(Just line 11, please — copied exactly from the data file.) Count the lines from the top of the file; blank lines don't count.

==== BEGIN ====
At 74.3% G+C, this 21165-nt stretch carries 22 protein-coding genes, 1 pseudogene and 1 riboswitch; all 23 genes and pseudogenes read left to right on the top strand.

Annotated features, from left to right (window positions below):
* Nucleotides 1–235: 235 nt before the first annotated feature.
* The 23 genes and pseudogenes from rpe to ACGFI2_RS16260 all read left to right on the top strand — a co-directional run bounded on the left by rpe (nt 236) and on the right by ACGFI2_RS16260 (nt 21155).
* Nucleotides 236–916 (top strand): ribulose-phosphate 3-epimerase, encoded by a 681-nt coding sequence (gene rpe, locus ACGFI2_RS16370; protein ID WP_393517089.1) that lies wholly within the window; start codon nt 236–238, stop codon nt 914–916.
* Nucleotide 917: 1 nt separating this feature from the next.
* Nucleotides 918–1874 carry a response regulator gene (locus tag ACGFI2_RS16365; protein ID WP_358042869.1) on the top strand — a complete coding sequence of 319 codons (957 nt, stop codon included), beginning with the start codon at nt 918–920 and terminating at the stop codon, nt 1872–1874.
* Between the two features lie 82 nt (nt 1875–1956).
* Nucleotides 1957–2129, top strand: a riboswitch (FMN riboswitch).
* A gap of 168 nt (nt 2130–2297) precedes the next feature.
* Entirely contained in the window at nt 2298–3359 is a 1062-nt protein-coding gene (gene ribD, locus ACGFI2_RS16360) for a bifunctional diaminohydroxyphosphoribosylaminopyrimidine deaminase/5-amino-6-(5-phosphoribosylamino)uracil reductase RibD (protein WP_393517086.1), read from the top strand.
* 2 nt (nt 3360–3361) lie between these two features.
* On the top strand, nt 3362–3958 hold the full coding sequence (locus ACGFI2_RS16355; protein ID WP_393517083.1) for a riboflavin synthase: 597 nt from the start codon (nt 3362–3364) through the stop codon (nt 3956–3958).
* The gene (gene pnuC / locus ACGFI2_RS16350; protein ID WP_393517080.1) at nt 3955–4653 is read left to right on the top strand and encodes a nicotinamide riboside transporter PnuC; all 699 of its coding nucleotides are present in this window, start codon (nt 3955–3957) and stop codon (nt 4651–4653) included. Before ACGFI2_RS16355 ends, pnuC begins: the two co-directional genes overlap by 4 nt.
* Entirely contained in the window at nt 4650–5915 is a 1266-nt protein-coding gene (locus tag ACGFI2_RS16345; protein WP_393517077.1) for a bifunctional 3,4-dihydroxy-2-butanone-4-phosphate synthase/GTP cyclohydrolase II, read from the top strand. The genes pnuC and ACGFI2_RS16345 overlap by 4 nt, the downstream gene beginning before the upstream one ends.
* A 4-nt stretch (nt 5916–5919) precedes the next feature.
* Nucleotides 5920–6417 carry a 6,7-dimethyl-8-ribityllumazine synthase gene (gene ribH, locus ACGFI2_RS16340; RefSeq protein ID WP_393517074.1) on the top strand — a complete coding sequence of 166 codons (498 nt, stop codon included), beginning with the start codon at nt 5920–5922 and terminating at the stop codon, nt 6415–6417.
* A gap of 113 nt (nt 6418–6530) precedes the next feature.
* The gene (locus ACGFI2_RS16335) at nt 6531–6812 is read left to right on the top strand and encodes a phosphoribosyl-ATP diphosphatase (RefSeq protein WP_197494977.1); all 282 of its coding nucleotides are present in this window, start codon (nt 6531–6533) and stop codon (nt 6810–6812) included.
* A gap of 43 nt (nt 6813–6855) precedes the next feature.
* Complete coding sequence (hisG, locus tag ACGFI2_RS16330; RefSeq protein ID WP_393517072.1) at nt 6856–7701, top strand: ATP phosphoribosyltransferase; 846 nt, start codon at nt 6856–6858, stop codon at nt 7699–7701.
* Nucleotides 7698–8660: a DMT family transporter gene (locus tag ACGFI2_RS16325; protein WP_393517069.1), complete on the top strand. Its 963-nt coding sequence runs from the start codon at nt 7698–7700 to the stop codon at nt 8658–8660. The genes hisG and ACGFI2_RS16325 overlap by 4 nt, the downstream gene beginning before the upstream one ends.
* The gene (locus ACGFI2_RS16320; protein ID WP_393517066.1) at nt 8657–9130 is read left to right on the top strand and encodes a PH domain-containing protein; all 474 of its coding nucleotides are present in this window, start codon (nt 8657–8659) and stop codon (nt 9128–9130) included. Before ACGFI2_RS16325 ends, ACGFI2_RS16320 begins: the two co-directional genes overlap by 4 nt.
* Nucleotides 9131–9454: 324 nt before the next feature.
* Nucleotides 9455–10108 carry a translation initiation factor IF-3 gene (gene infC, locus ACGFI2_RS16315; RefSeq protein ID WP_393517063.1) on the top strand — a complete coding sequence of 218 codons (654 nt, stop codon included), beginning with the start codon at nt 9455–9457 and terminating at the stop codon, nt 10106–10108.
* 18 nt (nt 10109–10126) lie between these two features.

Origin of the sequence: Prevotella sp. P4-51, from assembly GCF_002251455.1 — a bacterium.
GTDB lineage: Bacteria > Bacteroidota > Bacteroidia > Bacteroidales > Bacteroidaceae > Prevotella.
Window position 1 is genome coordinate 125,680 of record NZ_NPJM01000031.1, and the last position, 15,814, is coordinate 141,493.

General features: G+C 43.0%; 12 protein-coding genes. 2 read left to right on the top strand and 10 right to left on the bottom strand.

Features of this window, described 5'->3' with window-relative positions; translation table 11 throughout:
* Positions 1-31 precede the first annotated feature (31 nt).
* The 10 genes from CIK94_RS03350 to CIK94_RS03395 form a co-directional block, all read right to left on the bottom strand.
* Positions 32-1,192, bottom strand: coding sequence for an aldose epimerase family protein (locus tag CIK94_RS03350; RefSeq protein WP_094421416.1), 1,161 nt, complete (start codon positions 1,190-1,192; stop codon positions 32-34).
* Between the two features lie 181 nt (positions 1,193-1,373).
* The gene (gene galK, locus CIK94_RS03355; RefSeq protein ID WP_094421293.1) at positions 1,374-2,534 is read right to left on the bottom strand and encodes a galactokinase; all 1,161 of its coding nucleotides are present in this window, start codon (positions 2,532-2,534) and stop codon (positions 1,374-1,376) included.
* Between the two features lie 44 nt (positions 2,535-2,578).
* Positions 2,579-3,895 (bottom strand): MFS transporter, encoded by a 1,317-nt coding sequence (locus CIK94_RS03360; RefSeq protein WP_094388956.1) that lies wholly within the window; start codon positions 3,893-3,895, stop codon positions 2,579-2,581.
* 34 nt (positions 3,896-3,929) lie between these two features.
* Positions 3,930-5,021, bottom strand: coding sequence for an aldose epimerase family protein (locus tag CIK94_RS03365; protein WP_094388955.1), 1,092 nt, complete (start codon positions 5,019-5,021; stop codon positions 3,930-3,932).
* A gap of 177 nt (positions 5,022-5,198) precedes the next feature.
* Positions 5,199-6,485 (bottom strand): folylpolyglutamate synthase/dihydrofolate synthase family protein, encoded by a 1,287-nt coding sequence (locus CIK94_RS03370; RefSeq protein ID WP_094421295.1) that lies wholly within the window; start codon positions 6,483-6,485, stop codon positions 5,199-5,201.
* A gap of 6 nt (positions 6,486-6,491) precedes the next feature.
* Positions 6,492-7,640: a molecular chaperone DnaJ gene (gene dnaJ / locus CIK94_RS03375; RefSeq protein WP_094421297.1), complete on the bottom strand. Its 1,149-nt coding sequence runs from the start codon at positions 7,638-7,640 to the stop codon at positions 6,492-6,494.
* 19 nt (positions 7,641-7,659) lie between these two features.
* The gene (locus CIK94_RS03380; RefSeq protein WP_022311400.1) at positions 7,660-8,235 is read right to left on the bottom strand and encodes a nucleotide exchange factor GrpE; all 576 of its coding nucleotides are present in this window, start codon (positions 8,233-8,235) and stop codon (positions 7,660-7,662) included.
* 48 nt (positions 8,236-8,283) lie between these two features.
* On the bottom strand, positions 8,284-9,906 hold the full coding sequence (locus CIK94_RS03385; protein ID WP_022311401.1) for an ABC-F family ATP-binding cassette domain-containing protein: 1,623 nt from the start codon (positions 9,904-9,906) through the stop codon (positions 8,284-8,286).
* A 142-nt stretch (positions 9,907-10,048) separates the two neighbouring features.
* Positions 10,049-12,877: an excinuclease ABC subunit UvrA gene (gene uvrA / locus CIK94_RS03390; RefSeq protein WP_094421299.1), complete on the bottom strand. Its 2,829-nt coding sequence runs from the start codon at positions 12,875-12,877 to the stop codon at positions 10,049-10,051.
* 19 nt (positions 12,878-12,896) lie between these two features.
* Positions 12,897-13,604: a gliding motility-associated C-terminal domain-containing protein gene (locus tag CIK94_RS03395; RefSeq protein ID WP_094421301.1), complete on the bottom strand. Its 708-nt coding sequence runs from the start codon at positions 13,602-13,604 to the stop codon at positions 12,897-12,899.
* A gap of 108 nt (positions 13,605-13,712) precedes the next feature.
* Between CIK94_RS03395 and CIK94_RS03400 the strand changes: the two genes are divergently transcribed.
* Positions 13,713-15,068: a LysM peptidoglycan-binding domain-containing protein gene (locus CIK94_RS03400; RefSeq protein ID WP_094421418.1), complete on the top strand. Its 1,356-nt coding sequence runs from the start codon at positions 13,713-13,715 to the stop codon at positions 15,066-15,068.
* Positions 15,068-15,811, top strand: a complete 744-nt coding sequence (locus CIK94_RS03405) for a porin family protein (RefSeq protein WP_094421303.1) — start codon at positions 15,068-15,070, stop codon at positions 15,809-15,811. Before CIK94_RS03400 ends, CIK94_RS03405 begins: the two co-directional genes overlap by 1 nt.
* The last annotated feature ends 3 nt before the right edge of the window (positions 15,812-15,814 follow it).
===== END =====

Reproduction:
* Entirely contained in the window at nt 2298–3359 is a 1062-nt protein-coding gene (gene ribD, locus ACGFI2_RS16360) for a bifunctional diaminohydroxyphosphoribosylaminopyrimidine deaminase/5-amino-6-(5-phosphoribosylamino)uracil reductase RibD (protein WP_393517086.1), read from the top strand.